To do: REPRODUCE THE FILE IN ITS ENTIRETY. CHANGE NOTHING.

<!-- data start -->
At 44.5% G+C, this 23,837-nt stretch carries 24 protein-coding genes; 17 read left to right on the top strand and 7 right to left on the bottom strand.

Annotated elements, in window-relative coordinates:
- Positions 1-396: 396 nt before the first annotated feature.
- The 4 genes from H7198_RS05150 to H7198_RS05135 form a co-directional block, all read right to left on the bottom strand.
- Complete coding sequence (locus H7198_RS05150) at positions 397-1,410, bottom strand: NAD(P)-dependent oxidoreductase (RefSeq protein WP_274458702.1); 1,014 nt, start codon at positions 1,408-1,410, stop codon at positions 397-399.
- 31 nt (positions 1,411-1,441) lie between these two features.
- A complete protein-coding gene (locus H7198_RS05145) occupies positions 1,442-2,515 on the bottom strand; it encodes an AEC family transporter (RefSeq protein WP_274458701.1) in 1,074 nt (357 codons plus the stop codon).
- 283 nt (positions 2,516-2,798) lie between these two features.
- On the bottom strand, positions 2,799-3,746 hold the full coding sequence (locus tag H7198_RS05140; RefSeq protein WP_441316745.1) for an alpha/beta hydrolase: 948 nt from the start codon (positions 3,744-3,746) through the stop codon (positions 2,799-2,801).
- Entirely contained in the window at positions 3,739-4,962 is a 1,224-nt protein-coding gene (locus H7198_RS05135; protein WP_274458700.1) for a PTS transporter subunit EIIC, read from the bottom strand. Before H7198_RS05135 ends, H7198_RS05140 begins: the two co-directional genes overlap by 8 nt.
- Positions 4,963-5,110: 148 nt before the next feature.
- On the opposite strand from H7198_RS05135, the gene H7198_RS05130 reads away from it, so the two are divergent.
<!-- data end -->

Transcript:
At 44.5% G+C, this 23,837-nt stretch carries 24 protein-coding genes; 17 read left to right on the top strand and 7 right to left on the bottom strand.

Annotated elements, in window-relative coordinates:
- Positions 1-396: 396 nt before the first annotated feature.
- The 4 genes from H7198_RS05150 to H7198_RS05135 form a co-directional block, all read right to left on the bottom strand.
- Complete coding sequence (locus H7198_RS05150) at positions 397-1,410, bottom strand: NAD(P)-dependent oxidoreductase (RefSeq protein WP_274458702.1); 1,014 nt, start codon at positions 1,408-1,410, stop codon at positions 397-399.
- 31 nt (positions 1,411-1,441) lie between these two features.
- A complete protein-coding gene (locus H7198_RS05145) occupies positions 1,442-2,515 on the bottom strand; it encodes an AEC family transporter (RefSeq protein WP_274458701.1) in 1,074 nt (357 codons plus the stop codon).
- 283 nt (positions 2,516-2,798) lie between these two features.
- On the bottom strand, positions 2,799-3,746 hold the full coding sequence (locus tag H7198_RS05140; RefSeq protein WP_441316745.1) for an alpha/beta hydrolase: 948 nt from the start codon (positions 3,744-3,746) through the stop codon (positions 2,799-2,801).
- Entirely contained in the window at positions 3,739-4,962 is a 1,224-nt protein-coding gene (locus H7198_RS05135; protein WP_274458700.1) for a PTS transporter subunit EIIC, read from the bottom strand. Before H7198_RS05135 ends, H7198_RS05140 begins: the two co-directional genes overlap by 8 nt.
- Positions 4,963-5,110: 148 nt before the next feature.
- On the opposite strand from H7198_RS05135, the gene H7198_RS05130 reads away from it, so the two are divergent.